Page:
East: An eclectic mix that includes a 37-minute psychedelic jam (“Mushrooms & Maple Syrup”) recorded in Vermont, a bouncy hip-pop track (“Boxer Briefs”) with Baltimore's Sisqo and Latin pop (“Hace Calor” and “Dónde Está el Baño?”) recorded in Miami.
West: Foreman uses a few discarded tracks from an upcoming Switchfoot album and calls it a day.
Four Baldwin Brothers
Finally Foreman has a platform to devote to everyone's favorite acting fraternity.
Alec: A mix of Dean Martin lounge songs and Yoko Ono rants about Alec's least favorite people on “This Little Piggy” (his daughter), “Run and Hyde” (former congressman Henry Hyde) and “That Dirty, Money-Grubbing Whore” (ex-wife Kim Basinger).
Daniel: Hard rock interspersed with the sound of police sirens, gunshots and car crashes on songs dedicated to Daniel's scofflaw ways (“Failure to Appear,” “Rolled-up Dollar Bill”) and obscure movie roles (“Vet #1,” “Dealer #1” and “Fireman Denton”).
Billy: Unsettling agit-pop on songs like “You Go, We Go” (a nod to Billy's role in Backdraft) and “Giddy Up” (about Billy riding Sharon Stone like Secretariat in Sliver) along with a torch ballad (“Billy Darling”) named for his character on Dirty Sexy Money and featuring guest vocals from Billy's wife Chynna Phillips.
Stephen: Foreman plunges into new territory by recording this EP on the reality series Jon & Steve. The result is straightforward pop songs about Stephen's extensive reality-TV résumé (including “My Ribs Hurt” about Ty Murray's Celebrity Bull Riding Challenge) and a psychedelic Christian opus called “The Triumvirate Suite” inspired both by Stephen's faith and his roles in Bio-Dome, Half Baked and The Flintstones in Viva Rock Vegas.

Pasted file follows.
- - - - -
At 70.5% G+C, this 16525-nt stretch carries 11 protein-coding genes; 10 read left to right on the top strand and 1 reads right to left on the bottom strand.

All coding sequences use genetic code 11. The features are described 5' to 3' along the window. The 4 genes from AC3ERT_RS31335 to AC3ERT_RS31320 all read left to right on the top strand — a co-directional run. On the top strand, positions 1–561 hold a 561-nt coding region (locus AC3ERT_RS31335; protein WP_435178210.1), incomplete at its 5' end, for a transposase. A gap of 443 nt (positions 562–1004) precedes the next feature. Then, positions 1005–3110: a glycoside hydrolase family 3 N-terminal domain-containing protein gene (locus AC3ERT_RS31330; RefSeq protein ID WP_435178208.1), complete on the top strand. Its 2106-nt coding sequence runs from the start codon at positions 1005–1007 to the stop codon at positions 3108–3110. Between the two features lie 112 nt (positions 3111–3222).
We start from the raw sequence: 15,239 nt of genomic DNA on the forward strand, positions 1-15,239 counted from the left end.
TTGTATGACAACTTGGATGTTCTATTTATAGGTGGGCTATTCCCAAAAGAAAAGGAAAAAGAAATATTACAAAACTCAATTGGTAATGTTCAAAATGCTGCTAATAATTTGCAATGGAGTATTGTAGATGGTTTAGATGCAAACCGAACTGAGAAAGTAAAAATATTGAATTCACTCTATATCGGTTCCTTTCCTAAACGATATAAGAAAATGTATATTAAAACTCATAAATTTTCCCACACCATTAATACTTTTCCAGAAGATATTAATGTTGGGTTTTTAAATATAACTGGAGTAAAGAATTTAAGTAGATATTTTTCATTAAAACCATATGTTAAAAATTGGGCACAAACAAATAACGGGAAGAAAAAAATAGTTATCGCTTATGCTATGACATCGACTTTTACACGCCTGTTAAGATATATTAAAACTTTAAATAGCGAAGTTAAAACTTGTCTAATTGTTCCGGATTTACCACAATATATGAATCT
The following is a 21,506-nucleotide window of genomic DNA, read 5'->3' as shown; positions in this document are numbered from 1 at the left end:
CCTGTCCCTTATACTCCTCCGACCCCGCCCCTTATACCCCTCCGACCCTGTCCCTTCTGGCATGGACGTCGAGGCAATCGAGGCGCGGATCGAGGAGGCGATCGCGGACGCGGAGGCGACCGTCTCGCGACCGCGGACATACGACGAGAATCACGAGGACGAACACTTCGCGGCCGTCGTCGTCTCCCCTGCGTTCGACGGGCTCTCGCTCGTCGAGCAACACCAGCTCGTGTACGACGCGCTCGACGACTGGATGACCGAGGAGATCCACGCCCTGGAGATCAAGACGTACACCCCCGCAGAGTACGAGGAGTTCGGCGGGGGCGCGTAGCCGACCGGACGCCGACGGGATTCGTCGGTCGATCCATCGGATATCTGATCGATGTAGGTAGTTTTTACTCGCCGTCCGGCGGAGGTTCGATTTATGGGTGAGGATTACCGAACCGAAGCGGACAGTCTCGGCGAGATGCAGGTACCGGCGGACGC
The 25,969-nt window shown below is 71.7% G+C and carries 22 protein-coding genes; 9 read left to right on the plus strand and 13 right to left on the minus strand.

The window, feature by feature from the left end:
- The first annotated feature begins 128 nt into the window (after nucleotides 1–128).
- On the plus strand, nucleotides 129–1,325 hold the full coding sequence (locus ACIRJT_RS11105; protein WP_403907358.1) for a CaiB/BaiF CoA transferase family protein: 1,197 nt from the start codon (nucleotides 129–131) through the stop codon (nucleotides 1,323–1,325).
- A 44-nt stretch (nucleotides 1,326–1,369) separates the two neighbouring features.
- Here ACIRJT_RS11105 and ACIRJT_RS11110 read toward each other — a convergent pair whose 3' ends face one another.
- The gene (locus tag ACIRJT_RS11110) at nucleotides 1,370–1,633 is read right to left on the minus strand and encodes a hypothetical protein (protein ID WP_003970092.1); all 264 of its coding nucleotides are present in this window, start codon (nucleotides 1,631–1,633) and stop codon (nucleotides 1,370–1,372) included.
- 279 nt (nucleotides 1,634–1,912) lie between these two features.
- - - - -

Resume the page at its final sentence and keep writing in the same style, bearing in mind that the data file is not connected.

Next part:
Four Basic Food Groups
Foreman will have none of this new-fangled food pyramid, opting instead to kick it old-school with the original dietary staples.
Meat: The darkest—and, frankly, most disgusting—album Foreman has ever recorded thanks, in part, to the graphic “Slaughterhouse Gutter” and a disturbing children's song “Thermie the Thermometer” (featuring Cattle Decapitation) about an FDA food-preparation awareness campaign.
Dairy: Jam-band aficionados celebrate this collaboration with The String Cheese Incident before accusing Foreman of selling out when the lead single (“Happy Cows”) is featured in a California Milk Advisory Board commercial.
Grain: Foreman sets up shop in Nebraska to record an alt-country record with Bright Eyes that includes achingly emotional songs like “Tell Me Rye” (featuring Norah Jones), “Silos Make Me Itchy” and “Yeast Inflection.”
Fruits & Vegetables: Foreman scores a new-wave smash with “Bela Karolyi and Beta Carotene,” but reaction is mixed about the creepy synth-rock on “Stalk of Celery,” about a stranger preying on unsuspecting vegetables in the produce aisle.